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[uhp-brey-ding] /ʌpˈbreɪ dɪŋ/
the act or words of a person who upbraids; severe reproof or censure:
an upbraiding from one's superiors.
severely reproachful or reproving; censorious:
upbraiding remarks.
Origin of upbraiding
1175-1225; Middle English; see upbraid, -ing1, -ing2
Related forms
upbraidingly, adverb
self-upbraiding, noun
unupbraiding, adjective
unupbraidingly, adverb


[uhp-breyd] /ʌpˈbreɪd/
verb (used with object)
to find fault with or reproach severely; censure:
The military tribunal upbraided the soldier for his cowardice.
(of things) to bring reproach on; serve as a reproach to.
verb (used without object)
Archaic. to utter reproaches.
before 1000; Middle English; Old English upbrēdan to adduce as a fault. See up-, braid
Related forms
upbraider, noun
unupbraided, adjective
1. reprove, blame. See reprimand. Unabridged
Based on the Random House Dictionary, © Random House, Inc. 2015.
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Examples from the Web for upbraiding
Contemporary Examples
Historical Examples
  • Her eyes were averted, and she withdrew her hand quietly but gently, as not upbraiding him.

    The Golden Dog William Kirby
  • The bear, far from upbraiding him for driving it from its home, had pity, and no fear at all.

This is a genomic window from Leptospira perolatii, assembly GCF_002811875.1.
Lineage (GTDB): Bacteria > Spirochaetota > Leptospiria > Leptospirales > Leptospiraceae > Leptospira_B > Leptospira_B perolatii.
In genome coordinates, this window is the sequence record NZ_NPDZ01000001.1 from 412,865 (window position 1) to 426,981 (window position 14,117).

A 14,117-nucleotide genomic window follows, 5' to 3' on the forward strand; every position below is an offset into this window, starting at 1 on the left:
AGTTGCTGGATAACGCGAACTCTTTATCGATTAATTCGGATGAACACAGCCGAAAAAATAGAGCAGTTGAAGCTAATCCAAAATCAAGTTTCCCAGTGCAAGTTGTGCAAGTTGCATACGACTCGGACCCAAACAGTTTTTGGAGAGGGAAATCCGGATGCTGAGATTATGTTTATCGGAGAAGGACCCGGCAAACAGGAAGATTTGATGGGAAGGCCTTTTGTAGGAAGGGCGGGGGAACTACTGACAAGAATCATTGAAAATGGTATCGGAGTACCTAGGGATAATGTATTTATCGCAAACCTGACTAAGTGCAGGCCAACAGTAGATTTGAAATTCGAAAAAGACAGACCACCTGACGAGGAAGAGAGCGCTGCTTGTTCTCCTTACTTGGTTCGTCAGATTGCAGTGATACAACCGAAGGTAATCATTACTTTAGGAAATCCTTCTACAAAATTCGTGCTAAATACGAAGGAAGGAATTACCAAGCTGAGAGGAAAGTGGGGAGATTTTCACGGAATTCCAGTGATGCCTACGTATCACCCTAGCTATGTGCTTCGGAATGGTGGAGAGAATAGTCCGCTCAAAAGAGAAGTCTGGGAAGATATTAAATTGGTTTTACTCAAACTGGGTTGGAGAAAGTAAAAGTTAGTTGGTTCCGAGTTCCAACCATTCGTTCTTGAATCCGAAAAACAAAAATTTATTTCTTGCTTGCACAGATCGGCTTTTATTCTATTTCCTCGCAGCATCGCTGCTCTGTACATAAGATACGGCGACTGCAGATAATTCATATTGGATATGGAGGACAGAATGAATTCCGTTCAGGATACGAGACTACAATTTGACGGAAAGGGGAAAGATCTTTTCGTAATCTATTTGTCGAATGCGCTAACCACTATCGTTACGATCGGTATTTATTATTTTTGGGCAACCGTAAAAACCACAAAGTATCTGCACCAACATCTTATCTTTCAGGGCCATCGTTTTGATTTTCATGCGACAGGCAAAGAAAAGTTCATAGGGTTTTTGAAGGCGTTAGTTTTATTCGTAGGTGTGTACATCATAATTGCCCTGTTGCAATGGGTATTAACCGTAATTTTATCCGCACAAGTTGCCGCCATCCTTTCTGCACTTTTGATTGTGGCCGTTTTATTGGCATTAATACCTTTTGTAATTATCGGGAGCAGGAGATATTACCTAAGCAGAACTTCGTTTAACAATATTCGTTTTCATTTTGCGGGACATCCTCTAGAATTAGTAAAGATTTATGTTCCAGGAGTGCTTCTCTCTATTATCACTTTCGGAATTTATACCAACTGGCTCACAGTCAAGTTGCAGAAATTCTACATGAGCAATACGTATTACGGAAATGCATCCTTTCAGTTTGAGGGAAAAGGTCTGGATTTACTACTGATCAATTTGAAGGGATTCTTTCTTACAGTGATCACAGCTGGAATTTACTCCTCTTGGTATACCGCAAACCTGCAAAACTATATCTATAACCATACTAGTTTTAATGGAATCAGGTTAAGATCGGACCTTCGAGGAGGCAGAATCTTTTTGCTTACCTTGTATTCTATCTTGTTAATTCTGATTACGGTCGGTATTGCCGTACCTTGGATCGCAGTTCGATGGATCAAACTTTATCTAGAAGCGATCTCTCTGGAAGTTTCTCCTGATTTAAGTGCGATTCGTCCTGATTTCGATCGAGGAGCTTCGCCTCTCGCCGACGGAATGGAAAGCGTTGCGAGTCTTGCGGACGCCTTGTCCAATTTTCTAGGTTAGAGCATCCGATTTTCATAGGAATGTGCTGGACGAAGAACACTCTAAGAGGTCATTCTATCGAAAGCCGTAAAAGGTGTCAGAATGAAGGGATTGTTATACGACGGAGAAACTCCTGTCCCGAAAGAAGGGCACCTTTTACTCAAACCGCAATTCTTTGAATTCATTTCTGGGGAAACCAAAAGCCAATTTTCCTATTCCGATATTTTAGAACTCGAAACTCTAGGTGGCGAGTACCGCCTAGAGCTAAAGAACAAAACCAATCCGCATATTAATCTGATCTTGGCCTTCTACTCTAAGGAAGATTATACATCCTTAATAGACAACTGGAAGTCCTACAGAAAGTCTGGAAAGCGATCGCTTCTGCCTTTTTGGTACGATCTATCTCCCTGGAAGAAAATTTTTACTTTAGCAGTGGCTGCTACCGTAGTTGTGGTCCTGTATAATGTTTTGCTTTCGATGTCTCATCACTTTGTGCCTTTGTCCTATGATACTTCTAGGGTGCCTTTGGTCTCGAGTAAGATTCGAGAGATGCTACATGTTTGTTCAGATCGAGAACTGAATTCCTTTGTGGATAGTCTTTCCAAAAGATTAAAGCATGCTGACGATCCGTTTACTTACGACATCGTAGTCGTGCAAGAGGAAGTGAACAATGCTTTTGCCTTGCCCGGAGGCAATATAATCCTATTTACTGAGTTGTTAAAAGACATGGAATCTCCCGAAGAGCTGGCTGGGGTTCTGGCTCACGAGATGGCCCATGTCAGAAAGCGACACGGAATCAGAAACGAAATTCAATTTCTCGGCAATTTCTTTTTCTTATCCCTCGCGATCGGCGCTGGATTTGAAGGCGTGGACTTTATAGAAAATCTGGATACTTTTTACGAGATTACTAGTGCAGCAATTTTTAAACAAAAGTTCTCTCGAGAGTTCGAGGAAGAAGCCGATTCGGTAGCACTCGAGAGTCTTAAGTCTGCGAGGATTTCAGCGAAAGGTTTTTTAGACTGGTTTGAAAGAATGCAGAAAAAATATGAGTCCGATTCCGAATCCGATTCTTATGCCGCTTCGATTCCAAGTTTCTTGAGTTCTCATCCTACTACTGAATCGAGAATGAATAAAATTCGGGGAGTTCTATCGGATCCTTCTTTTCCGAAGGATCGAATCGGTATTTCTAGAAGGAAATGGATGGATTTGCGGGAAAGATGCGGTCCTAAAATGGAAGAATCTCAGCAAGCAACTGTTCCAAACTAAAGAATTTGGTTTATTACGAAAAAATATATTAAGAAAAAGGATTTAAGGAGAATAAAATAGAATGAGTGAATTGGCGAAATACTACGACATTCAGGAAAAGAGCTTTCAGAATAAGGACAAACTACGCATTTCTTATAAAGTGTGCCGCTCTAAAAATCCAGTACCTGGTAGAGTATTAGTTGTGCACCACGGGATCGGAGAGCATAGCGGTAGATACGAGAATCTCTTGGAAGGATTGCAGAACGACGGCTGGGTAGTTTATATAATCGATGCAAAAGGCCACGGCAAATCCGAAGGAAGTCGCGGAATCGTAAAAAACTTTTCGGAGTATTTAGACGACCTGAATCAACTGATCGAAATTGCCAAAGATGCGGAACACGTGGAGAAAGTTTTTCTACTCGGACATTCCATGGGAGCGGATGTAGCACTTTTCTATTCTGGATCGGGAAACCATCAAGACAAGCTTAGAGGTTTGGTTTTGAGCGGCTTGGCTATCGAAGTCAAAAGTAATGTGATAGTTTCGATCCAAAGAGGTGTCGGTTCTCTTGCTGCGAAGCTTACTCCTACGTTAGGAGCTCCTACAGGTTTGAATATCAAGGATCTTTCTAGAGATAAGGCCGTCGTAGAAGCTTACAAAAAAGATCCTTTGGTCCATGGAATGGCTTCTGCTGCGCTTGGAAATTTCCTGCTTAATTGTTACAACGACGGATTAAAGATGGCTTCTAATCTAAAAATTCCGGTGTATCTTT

The Eyes of the Woods Joseph A. Altsheler
  • The friends around the bed then joined the parents in upbraiding him as having no pity on the poor infant's soul!

  • He paused, and to assure her it was not she he was upbraiding, smiled cheerfully.

    The White Mice Richard Harding Davis
  • And thus he left me, upbraiding myself that I should have mentioned money.

    Richard Carvel, Complete Winston Churchill
  • I was streaming with perspiration and upbraiding him for assaulting a cripple.

    Romance Joseph Conrad and F.M. Hueffer
  • The father joined in the upbraiding, the disowning of an undutiful daughter.

    Immortal Memories Clement Shorter
  • I wrote to her upbraiding her for her precipitation, and imploring a final interview.

    The Pacha of Many Tales Frederick Marryat
  • Had Dickies courage failed him, had he taken to the woods, or was he upbraiding her of the gatepost for the sin of conceit?

British Dictionary definitions for upbraiding


verb (transitive)
to reprove or reproach angrily
to find fault with
Derived Forms
upbraider, noun
upbraiding, noun
upbraidingly, adverb
Word Origin
Old English upbregdan; related to Danish bebreide; see up, braid
Collins English Dictionary - Complete & Unabridged 2012 Digital Edition
© William Collins Sons & Co. Ltd. 1979, 1986 © HarperCollins
Publishers 1998, 2000, 2003, 2005, 2006, 2007, 2009, 2012
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Word Origin and History for upbraiding



Old English upbregdan "bring forth as a ground for censure," from up "up" + bregdan "move quickly, intertwine" (see braid (v.)). Cf. Middle Swedish upbrygdha. Meaning "scold" is first attested late 13c. Related: Upbraided; upbraiding.

Online Etymology Dictionary, © 2010 Douglas Harper
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